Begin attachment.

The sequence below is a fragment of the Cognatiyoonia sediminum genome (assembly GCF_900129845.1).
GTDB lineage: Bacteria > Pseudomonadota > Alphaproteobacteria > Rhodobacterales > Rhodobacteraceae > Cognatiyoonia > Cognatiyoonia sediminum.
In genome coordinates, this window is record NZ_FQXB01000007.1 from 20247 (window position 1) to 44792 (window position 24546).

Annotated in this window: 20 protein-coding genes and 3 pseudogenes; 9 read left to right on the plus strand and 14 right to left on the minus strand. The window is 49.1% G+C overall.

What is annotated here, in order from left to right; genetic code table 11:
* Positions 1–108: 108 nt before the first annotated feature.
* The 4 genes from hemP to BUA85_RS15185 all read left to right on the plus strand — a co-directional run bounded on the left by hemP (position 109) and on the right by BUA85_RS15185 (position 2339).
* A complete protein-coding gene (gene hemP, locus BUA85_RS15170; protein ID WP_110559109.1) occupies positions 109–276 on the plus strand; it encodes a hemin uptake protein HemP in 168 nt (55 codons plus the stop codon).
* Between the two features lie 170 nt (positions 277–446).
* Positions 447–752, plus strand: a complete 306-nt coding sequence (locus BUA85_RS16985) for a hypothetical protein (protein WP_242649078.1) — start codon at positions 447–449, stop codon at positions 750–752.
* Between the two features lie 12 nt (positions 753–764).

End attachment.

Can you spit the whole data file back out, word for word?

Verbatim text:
The sequence below is a fragment of the Cognatiyoonia sediminum genome (assembly GCF_900129845.1).
GTDB lineage: Bacteria > Pseudomonadota > Alphaproteobacteria > Rhodobacterales > Rhodobacteraceae > Cognatiyoonia > Cognatiyoonia sediminum.
In genome coordinates, this window is record NZ_FQXB01000007.1 from 20247 (window position 1) to 44792 (window position 24546).

Annotated in this window: 20 protein-coding genes and 3 pseudogenes; 9 read left to right on the plus strand and 14 right to left on the minus strand. The window is 49.1% G+C overall.

What is annotated here, in order from left to right; genetic code table 11:
* Positions 1–108: 108 nt before the first annotated feature.
* The 4 genes from hemP to BUA85_RS15185 all read left to right on the plus strand — a co-directional run bounded on the left by hemP (position 109) and on the right by BUA85_RS15185 (position 2339).
* A complete protein-coding gene (gene hemP, locus BUA85_RS15170; protein ID WP_110559109.1) occupies positions 109–276 on the plus strand; it encodes a hemin uptake protein HemP in 168 nt (55 codons plus the stop codon).
* Between the two features lie 170 nt (positions 277–446).
* Positions 447–752, plus strand: a complete 306-nt coding sequence (locus BUA85_RS16985) for a hypothetical protein (protein WP_242649078.1) — start codon at positions 447–449, stop codon at positions 750–752.
* Between the two features lie 12 nt (positions 753–764).